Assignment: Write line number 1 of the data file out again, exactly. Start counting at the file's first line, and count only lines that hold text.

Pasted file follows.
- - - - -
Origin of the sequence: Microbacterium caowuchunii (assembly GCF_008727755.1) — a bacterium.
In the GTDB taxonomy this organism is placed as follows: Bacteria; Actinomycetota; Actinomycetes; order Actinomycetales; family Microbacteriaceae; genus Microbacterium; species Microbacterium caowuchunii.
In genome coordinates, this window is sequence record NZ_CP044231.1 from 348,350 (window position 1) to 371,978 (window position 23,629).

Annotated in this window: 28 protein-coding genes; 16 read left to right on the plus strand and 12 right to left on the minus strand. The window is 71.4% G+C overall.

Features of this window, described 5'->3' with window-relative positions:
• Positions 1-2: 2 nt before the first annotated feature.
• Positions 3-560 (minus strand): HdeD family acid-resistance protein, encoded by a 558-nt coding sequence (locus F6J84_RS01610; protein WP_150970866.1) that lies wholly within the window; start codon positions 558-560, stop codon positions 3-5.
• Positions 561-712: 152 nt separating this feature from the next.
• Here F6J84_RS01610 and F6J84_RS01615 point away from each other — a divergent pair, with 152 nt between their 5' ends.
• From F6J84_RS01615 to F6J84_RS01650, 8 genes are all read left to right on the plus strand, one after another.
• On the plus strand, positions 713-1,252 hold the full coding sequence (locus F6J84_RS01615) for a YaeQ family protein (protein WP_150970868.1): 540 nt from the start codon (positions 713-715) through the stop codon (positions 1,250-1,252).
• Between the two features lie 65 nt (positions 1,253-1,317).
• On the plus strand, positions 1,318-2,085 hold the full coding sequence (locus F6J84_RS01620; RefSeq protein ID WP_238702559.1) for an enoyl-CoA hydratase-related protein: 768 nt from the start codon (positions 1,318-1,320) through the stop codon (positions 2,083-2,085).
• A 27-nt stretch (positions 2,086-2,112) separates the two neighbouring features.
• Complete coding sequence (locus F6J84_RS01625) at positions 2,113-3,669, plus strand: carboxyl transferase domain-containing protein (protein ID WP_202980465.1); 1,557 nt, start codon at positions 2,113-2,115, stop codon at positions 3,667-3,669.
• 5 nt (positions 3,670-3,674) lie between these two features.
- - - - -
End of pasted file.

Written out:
Origin of the sequence: Microbacterium caowuchunii (assembly GCF_008727755.1) — a bacterium.